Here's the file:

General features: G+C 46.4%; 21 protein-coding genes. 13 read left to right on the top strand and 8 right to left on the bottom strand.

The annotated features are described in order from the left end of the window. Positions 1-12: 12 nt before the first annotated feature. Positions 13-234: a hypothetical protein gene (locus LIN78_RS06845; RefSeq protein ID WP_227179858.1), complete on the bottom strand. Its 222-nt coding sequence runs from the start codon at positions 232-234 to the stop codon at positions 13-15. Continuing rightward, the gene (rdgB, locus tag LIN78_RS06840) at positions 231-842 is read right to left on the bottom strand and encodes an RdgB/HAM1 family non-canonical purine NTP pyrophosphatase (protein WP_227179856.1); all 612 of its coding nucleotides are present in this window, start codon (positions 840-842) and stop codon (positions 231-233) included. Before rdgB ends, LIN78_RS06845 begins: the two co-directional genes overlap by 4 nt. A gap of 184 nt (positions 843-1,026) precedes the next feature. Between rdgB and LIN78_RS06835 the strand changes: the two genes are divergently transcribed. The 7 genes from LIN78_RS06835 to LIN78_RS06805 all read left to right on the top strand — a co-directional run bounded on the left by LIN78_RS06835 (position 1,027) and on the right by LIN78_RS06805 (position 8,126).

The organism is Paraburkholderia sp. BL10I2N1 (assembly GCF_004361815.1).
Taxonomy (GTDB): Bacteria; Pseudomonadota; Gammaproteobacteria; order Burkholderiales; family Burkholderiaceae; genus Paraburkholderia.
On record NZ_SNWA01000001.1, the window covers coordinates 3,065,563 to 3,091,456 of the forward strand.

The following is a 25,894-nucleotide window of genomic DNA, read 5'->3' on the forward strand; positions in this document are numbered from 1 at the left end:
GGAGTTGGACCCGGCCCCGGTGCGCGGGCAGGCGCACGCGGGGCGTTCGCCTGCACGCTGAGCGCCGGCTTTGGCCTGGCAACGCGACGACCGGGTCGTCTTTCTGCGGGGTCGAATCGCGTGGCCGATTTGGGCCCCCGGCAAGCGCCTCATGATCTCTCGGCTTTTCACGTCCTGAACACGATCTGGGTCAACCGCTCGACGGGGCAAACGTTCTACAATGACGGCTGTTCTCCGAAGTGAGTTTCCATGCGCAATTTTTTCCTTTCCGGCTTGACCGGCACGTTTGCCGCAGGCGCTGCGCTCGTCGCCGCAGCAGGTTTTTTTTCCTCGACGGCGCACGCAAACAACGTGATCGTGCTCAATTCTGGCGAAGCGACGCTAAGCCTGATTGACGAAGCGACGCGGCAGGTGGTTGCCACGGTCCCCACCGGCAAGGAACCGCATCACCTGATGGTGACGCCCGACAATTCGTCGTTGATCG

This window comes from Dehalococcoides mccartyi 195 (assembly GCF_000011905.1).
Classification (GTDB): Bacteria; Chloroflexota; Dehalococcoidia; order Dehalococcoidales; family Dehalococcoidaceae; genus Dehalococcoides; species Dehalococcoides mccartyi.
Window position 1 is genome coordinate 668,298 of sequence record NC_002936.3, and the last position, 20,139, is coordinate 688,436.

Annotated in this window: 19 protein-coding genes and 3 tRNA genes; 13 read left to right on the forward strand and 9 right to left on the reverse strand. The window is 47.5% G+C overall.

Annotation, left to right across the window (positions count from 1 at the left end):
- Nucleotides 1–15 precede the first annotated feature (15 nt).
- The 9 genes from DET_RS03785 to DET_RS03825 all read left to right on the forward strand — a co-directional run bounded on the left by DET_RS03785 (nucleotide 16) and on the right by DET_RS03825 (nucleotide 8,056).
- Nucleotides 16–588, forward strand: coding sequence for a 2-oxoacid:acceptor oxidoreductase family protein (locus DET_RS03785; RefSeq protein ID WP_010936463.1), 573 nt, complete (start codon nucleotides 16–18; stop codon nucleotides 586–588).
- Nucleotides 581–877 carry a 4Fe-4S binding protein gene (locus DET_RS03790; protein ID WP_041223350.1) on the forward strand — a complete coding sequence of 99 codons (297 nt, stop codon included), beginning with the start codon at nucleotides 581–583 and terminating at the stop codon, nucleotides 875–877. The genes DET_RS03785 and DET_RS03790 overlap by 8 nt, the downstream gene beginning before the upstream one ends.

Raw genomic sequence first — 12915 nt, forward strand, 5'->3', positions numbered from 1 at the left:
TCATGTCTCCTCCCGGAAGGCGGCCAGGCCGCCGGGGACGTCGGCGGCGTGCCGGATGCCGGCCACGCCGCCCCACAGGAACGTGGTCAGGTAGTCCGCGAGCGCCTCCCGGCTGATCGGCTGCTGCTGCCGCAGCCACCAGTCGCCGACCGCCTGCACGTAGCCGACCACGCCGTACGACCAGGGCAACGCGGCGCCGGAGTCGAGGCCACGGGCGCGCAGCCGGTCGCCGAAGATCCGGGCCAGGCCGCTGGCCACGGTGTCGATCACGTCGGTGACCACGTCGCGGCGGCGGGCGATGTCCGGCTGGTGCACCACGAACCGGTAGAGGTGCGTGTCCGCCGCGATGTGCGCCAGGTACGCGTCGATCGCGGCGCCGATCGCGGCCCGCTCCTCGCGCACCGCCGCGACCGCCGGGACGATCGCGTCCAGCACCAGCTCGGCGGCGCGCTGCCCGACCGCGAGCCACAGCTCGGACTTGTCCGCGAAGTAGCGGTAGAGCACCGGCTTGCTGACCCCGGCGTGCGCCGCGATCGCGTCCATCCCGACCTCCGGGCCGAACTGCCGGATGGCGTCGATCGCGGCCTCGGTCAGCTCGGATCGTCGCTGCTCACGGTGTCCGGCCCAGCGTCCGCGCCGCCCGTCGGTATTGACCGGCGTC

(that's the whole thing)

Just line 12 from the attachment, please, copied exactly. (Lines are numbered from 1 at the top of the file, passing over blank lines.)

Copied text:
Annotation, left to right across the window (positions count from 1 at the left end):